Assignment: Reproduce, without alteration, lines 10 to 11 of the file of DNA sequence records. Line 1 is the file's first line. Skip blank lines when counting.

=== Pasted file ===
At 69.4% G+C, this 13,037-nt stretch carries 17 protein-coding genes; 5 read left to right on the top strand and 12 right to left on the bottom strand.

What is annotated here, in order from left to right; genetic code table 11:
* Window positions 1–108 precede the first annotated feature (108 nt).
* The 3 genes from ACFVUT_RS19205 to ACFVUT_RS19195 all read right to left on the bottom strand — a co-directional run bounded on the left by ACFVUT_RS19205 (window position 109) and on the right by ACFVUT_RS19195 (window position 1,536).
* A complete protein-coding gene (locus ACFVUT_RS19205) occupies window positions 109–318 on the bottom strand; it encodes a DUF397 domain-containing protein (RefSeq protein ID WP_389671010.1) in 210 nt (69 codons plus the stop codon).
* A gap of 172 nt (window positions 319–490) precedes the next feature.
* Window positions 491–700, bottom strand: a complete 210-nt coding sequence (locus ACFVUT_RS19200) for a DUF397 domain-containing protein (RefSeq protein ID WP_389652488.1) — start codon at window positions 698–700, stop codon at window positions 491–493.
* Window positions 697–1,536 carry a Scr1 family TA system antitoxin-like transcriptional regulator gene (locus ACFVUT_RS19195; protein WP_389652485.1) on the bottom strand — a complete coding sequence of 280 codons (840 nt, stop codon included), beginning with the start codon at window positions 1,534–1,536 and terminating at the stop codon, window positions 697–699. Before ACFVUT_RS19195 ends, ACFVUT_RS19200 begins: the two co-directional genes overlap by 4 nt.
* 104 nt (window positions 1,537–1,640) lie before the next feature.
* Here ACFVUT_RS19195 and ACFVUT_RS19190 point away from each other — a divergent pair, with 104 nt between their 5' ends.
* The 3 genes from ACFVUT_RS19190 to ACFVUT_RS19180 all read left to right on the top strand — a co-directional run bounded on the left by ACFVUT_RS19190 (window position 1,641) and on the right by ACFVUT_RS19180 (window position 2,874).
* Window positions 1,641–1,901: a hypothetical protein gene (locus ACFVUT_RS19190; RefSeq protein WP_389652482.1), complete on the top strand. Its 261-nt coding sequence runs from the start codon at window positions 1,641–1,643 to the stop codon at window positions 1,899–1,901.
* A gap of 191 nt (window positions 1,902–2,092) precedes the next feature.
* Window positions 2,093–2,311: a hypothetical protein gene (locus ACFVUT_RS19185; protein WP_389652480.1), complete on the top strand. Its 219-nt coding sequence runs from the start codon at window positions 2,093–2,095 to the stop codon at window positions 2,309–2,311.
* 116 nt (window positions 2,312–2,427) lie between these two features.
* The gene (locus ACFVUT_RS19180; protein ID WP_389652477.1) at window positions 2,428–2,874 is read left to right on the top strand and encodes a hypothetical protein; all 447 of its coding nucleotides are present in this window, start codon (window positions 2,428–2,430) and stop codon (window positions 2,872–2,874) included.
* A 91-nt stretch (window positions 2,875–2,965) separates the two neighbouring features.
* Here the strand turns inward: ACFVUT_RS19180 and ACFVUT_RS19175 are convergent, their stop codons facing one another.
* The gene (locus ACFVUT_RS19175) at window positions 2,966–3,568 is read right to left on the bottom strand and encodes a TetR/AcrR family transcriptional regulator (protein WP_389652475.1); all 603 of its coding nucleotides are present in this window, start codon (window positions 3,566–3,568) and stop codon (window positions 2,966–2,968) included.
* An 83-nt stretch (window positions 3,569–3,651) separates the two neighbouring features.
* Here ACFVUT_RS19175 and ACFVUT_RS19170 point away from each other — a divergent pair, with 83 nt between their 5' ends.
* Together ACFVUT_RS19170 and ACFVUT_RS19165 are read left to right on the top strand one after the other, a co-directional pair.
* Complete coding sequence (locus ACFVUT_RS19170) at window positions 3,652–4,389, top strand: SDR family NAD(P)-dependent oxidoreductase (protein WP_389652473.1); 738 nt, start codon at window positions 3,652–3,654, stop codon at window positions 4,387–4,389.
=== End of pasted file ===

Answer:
* Here ACFVUT_RS19195 and ACFVUT_RS19190 point away from each other — a divergent pair, with 104 nt between their 5' ends.
* The 3 genes from ACFVUT_RS19190 to ACFVUT_RS19180 all read left to right on the top strand — a co-directional run bounded on the left by ACFVUT_RS19190 (window position 1,641) and on the right by ACFVUT_RS19180 (window position 2,874).